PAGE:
U-I researches study staph bacteria in meat
June 15th, 2011 by Ric Hanson
University of Iowa researchers have won a one-point-two million dollar U-S-D-A grant for a study on the spread of a common bacteria. Tara Smith, the interim director of the U-I Center for Emerging and Infectious Disease, explains the study.
She says they will study Staphylococcus aureus, a bacteria carried by about one third of people in their noses. It also occurs in the environment and in raw meat products, especially pork. Smith says they want to find out how big a role raw meat plays in spreading the bacteria to people who develop staph infections. Smith says they’ll look at how readily the bacteria is spread through the handling of meat products.
Smith says they know that people who are contaminated with staph bacteria can contaminate meat products when they touch them. She says other research has shown that the bacteria can be carried in pigs, cows, turkeys and chickens, and the bacteria can come directly from the animals. Smith says the bacteria can cause many problems if it is spread.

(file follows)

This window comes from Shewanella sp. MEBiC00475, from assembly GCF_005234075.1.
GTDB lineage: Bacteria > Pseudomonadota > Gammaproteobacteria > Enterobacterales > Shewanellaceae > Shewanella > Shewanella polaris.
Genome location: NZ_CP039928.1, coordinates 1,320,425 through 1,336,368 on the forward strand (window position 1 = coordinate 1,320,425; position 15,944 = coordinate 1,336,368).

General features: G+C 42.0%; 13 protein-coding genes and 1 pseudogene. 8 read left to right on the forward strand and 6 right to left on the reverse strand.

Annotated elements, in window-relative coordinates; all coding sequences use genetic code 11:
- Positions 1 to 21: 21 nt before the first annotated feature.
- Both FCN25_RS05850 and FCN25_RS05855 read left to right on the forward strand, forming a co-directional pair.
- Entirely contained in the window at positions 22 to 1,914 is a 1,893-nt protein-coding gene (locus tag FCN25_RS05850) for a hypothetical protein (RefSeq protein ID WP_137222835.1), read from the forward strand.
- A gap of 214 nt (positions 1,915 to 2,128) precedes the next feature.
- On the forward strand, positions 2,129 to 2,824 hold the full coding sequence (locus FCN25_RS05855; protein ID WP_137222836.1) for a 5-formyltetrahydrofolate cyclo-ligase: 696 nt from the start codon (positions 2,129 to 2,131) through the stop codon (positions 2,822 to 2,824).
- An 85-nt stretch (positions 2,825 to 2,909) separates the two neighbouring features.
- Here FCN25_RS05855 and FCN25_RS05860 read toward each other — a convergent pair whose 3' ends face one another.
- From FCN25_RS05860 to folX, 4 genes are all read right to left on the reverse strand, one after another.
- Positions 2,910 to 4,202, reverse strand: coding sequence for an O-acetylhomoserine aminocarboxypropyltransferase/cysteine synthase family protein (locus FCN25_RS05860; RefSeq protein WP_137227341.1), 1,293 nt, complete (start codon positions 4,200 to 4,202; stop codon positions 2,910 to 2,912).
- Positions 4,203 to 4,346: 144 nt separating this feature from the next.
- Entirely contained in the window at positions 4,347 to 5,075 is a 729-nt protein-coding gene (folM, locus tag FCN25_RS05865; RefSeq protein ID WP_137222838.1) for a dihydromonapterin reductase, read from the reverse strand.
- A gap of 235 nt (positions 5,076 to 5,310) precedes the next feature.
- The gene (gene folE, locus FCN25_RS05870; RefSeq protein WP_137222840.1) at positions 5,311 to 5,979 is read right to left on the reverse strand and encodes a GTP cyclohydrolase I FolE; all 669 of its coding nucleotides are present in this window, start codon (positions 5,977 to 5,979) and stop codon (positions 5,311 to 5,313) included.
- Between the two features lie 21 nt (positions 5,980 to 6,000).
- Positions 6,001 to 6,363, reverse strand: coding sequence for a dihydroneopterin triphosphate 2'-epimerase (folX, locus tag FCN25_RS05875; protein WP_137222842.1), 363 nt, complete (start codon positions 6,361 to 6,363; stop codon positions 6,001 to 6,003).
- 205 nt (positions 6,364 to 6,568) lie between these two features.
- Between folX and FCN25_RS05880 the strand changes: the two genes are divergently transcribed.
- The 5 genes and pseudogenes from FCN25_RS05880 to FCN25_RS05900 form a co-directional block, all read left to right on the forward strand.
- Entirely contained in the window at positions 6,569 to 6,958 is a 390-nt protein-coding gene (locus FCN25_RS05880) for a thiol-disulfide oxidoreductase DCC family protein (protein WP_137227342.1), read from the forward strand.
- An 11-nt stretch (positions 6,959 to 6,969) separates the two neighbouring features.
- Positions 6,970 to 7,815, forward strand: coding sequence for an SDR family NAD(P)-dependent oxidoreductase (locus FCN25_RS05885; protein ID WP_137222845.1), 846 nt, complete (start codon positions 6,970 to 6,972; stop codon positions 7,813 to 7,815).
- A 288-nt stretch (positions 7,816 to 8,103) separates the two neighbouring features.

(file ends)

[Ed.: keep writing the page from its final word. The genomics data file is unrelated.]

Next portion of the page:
Smith says it can cause some “pretty nasty infections,” which are mostly skin and soft tissue infections. She says a lot of people think they have spider bites, but those are actually staph infections. Smith says staph infections are actually one of the leading causes of death in the U-S. Smith, who is an assistant professor of epidemiology, says they need to first determine how much an impact meat plays in the spread of staph.
Smith says the first part of the study is to get a handle on how common staph is in meat and then later if they see that meat handling is a risk, they can look at some ways to make handling the food safer. Smith says the grant will fund five years of study.